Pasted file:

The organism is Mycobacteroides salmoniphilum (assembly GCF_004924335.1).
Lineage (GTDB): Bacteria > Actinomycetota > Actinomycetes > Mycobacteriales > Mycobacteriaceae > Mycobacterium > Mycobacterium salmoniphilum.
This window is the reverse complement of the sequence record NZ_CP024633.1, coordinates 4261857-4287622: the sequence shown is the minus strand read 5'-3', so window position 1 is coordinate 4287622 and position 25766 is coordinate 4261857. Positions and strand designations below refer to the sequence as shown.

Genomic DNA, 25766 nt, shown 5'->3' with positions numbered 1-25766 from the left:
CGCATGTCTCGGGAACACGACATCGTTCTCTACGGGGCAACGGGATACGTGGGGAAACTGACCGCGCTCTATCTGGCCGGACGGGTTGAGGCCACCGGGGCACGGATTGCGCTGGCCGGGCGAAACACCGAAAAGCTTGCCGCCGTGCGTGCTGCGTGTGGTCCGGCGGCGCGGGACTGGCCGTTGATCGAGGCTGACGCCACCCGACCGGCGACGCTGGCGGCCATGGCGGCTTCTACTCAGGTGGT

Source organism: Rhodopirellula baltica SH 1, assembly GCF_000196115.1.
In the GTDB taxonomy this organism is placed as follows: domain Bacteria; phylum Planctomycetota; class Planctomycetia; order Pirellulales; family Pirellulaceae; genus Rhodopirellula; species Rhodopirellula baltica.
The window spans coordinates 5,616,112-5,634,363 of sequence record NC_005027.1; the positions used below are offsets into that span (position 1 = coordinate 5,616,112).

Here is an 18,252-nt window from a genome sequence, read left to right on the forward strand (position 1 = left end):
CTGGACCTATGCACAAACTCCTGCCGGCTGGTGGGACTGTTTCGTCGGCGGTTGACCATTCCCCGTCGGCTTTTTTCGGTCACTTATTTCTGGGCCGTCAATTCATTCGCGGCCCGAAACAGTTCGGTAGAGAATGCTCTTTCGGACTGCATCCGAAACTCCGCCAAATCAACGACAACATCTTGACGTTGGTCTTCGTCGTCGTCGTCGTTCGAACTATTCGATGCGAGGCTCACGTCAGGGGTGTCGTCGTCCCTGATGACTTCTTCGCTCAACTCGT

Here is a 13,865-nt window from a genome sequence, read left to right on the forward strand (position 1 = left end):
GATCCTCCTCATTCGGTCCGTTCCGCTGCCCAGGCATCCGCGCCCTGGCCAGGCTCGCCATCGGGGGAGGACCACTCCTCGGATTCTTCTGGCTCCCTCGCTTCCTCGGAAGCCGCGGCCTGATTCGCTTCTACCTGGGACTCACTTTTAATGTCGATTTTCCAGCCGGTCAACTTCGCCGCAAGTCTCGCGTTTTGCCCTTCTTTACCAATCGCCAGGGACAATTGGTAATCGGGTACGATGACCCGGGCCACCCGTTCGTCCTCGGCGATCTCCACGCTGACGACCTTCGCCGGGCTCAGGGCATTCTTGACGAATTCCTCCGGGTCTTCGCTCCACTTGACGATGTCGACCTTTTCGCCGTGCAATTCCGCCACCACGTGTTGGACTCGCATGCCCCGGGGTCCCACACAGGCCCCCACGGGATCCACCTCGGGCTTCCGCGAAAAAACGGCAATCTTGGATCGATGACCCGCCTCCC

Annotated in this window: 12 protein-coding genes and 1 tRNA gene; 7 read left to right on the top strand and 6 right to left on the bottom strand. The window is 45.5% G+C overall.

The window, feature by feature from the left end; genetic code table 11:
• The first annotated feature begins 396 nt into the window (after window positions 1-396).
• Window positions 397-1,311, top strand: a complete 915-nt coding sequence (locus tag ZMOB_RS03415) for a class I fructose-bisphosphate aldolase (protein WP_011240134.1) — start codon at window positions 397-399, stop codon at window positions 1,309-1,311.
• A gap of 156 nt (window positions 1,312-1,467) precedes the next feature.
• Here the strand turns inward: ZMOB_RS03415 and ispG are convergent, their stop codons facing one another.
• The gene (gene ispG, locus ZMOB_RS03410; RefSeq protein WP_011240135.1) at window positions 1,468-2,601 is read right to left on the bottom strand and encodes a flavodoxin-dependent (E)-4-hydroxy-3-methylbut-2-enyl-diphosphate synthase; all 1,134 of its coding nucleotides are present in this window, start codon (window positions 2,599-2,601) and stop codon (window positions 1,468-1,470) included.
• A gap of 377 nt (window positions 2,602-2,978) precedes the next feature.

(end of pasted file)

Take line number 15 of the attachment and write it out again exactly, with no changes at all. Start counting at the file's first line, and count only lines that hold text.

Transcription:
• The first annotated feature begins 396 nt into the window (after window positions 1-396).